People and ecosystems

Understanding of the links between coral reef ecosystems, the goods and services they provide to people, and the wellbeing of human societies.


Ecosystem dynamics: past, present and future

Examining the multi-scale dynamics of reefs, from population dynamics to macroevolution


Responding to a changing world

Advancing the fundamental understanding of the key processes underpinning reef resilience.

Coral Bleaching

Coral Bleaching

Coral Reef Studies

ARC Centre of Excellence for Coral Reef Studies
James Cook University Townsville
Queensland 4811 Australia

Phone: 61 7 4781 4000
Email: info@coralcoe.org.au

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A half-day Zoom webinar was held on Thursday 14th October 2021, with three plenaries and two panel discussions featuring leading coral reef researchers and the Centre’s postgraduate students. The symposium was aimed at researchers in related fields, natural resource managers, industry, conservationists and policy makers.

Let’s Dive Into the Deep for National Science Week with an Our Marine Parks Round 2 Initiative! In Feb 2021 a team from CoralCoE at James Cook University led by Prof. Andrew Hoey (& in collaboration with Australian Marine Parks and Parks Australia) set out 2 explore the deep reefs (deeper than 30m) of the Coral Sea Marine Park!

It’s been a busy year at Coral CoE! Here are some of our favourite highlights from 2020!

f the world fails to reach net zero emissions by 2050, Australia could face potentially insurmountable challenges to its cities, ecosystems, industries and food and health systems. Read our media release: https://www.science.org.au/news-and-e… Read the report now: https://science.org.au/warmerworld

In a ground-breaking new study, scientists used innovative molecular techniques to explain how corals on the east coast of Australia survived previous tough conditions—enabling the Great Barrier Reef to become the vast reef it is today.
RESEARCH INSIGHTS: https://www.coralcoe.org.au/blog/genes-unlock-clues-to-the-evolution-survival-of-the-great-barrier-reef
PAPER I. Cooke, H. Ying, S. Forêt, P. Bongaerts, J. M. Strugnell, O. Simakov, J. Zhang, M. A. Field, M. Rodriguez-Lanetty, S. C. Bell, D. G. Bourne, M. J. van Oppen, M. A. Ragan, D. J. Miller. ‘Genomic signatures in the coral holobiont reveal host adaptations driven by Holocene climate change and reef specific symbionts’. Sci. Adv. 6, eabc6318 (2020). DOI: 10.1126/sciadv.abc6318

Nery Contti Neto explains his research on the effects of seagrass and corals reefs on sediment transport

Ecological surveys of Tonga’s coral reefs by PhD student Patrick Smallhorn-West in 2018

Hear from Associate Professor Jodie Rummer from the ARC Centre of Excellence for Coral Reef Studies on how she ended up as a marine biologist with us and JCU!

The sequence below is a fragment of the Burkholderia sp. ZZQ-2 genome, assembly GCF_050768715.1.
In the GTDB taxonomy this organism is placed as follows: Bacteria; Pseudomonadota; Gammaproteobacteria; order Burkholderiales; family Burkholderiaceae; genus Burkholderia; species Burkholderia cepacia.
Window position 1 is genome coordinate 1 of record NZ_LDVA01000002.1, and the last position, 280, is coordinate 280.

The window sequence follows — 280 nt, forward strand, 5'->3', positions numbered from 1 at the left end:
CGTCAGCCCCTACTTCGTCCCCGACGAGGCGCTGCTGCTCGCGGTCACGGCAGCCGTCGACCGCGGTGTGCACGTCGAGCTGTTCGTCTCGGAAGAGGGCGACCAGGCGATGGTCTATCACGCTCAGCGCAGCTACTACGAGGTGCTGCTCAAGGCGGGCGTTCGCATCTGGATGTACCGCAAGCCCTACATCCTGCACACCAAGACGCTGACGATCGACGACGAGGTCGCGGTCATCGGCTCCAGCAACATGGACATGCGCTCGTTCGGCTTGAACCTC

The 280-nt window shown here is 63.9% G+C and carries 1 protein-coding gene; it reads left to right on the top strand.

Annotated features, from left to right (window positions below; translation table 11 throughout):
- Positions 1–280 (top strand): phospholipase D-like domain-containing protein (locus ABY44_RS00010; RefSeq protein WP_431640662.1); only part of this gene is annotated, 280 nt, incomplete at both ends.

Connections with friends and family are key to helping communities adapt to the devastating impact of climate change on their homes and livelihoods, a new study shows.
The research found people are more empowered to respond when they see others doing the same.
Scientists analysed how an island community in Papua New Guinea of around 700 people coped with the impact of encroaching sea-levels and dwindling fish stocks. The study, published in the journal Nature Climate Change, examined the actions households took to deal with these impacts.
Lead author Dr Michele Barnes, from the ARC Centre of Excellence for Coral Reef Studies at James Cook University (Coral CoE at JCU), said: “We found their actions were related to their social networks, the ways they are connected to other people within the community.”
“To cope with the impacts of climate change, existing practices or behaviours can be tweaked—this is adaptation. However, in some cases this won’t be enough, and people need to enact more fundamental changes—transformation.”
“In our case, adaptation included things like building sea walls to protect existing land use,” said co-author Dr Jacqueline Lau, from Coral CoE and WorldFish. “And transformation involved developing alternative food and income sources away from fish and fishing-related activities.”
Essentially both sets of actions are necessary to combat the impacts of climate change.
Dr Barnes says influence within social networks is what encouraged both sets of actions. The team found the households more socially connected to others taking action were more likely to do the same.
“It may be a situation of ‘like-attracts-like’ where households with particular mindsets are more socially connected to similar households,” Dr Barnes said. “Another explanation is that households were influencing each other’s actions. It’s likely a combination of the two,” she said.